When we decided to try and have our first child, we were well aware of, and in part reassured by, the colloquialism that “there is never a perfect time to have kids.” With a due date one month into my first year as an attending, at the start of my wife’s fellowship interviews, and weeks from both our board exams, we seemingly found the most imperfect time to start our family. We braced ourselves and hoped for the best.
Our baby boy is turning eight months this week. Somehow, we survived piecing together days off and not having true maternity/paternity leave, flying to fellowship interviews and staying at various hotels with a four-week-old (no fevers!), passed our boards, my wife matched for fellowship, and I landed a dream job. It is all a blur. We have truly been blessed, and I am forever grateful that our boy has been healthy through it all. But, fatherhood has been the single hardest thing I have ever experienced, and at times I have broken.
Trying to get a crying four-day-old to sleep, I remember my wife saying, “don’t worry, he’ll tire out before we do, he’s just a baby.” I remind her of those famous last words when we finally sit down to breathe or collapse into bed after he’s down for the night. For my wife’s last fellowship interview, we decided it would be best for her to travel alone. That night, the first “boys’ day” we had, I cried while rocking him. I was overwhelmed emotionally and physically, and I was worried that I was doing it all wrong. I didn’t tell my wife about this moment until months later. Now, when we comment about the rough days, she responds with “but he’s so beautiful.” And she’s right. One silly laugh, one toothless smile, and life is all better.
Still, for as much as I can write about how hard it’s been for me to be a new parent, I cannot begin to imagine what my wife has endured for our family. She finished residency and transitioned to be chief resident while pregnant. She interviewed for fellowship with breast pump in tow, often pumping in bathrooms and storage closets. And while my emergency medicine schedule has allowed me strings of days off with our boy, she works all week and often only sees him awake for a couple of hours. She has done it all without missing a beat. This summer she will be starting her fellowship training in pediatric cardiology. She is a total “boss,” “the real MVP” of our little family.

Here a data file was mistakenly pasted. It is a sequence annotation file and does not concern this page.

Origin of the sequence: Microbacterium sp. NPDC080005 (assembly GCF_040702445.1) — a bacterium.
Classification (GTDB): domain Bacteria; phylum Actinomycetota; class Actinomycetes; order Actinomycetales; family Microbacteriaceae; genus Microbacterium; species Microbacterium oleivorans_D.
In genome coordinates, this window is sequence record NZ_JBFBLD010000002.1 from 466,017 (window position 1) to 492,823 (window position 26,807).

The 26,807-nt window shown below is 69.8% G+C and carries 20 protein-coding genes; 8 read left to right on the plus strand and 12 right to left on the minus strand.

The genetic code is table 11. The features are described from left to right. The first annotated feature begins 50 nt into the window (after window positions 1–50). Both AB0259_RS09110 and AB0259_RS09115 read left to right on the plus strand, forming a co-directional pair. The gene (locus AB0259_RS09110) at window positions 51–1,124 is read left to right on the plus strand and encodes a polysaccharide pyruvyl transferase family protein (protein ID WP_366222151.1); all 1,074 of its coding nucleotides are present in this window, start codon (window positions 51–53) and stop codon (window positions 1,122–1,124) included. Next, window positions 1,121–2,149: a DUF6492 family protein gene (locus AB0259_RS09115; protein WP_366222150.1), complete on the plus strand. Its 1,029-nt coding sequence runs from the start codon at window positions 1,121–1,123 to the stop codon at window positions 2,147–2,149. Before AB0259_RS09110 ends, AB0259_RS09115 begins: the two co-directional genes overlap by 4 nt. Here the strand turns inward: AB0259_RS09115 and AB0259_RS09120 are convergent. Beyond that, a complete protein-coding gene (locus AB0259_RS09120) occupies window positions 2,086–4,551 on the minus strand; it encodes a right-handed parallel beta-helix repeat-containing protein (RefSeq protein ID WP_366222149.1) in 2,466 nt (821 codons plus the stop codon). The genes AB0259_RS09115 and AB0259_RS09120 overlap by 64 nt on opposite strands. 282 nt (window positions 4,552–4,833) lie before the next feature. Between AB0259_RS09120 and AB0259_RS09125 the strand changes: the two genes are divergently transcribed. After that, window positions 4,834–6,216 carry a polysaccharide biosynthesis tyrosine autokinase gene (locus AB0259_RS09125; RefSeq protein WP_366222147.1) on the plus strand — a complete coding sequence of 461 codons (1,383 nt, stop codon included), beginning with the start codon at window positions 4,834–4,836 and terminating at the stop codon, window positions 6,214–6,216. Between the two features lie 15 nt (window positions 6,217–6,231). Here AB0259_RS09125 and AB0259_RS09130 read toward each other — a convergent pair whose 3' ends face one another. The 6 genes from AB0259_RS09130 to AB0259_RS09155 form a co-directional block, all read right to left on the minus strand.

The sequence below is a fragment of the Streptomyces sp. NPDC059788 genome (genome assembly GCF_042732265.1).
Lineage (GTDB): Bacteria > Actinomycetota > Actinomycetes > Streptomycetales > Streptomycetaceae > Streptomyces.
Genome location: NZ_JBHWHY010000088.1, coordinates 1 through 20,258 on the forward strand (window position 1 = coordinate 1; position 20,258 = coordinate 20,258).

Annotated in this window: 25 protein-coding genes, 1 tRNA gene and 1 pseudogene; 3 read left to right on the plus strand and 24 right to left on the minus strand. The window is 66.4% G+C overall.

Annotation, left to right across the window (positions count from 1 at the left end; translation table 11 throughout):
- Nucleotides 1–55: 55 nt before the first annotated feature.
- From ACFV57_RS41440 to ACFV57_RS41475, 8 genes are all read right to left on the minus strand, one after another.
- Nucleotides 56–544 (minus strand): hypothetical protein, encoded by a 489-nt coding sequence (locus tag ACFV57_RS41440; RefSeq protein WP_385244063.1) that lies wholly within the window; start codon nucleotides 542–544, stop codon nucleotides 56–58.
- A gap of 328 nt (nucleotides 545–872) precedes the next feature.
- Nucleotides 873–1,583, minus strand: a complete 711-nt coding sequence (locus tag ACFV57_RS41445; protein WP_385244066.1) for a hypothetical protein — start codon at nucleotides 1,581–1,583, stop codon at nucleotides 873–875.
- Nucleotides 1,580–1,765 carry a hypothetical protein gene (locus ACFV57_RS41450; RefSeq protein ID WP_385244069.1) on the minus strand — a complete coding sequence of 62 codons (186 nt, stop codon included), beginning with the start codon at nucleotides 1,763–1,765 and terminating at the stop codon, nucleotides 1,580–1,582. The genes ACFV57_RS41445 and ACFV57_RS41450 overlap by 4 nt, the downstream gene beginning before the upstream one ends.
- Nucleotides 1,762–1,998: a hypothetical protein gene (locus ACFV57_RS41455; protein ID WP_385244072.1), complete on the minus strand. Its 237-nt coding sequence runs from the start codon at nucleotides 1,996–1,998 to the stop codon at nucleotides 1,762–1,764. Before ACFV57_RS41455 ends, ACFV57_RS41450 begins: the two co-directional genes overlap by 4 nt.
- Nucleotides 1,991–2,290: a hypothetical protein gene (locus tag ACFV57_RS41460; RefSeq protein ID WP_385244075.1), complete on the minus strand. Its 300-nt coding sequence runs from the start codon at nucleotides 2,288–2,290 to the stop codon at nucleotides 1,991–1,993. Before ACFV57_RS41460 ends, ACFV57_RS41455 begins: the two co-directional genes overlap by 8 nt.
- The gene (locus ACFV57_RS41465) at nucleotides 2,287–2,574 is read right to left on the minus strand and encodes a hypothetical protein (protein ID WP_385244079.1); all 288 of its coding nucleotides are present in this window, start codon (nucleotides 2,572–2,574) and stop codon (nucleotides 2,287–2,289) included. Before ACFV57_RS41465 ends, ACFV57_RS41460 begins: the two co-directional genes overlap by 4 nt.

For weeks, we had been anticipating the day that my wife would go back to work full time. That morning, the things that usually brought us amusement, like our baby laughing while we brushed our teeth, had a feeling of heaviness to them. I can’t guess how many times I probably muttered “it’s OK little man,” not sure if it was meant to reassure him, my wife, or me. Tears in our eyes, we watched mommy drive away. I knew that whatever I was feeling could not possibly match the emotion she would have to suppress under a smile once she stepped foot in the hospital.
I decided the day my wife returned to work to write her and my son a children’s book. Titled “My Mommy is a Doctor Superhero,” it’s a story that I read and will read to our son when my wife is away taking care of patients. For my wife, it was meant to be a silly form of comfort, but also to remind her that she is equally amazing in both roles that she fills, that of a mom and a physician. She didn’t need me to tell her that, but she appreciated it. Recently she encouraged me to share the book on Twitter, and we enjoyed reading comments that people left.
In the recent past, social media has drawn attention to movements including #sheMD, #HeforShe, #SheforShe, #WomenInMedicine, #GirlMedTwitter, #TimesUpHC, #FemInEM and many others. Before fatherhood, I admired what they stood for and recognized their value and importance. Now, thinking of my wife, a wonderful mom and doctor, it pains me to know that necessary paradigm shifts are still in process and that she will continue to face gender-based challenges in her career. It is comforting to see that there are supportive networks both online and in-person, and we can’t wait to see what great change comes from this advocacy to make things better for physician moms.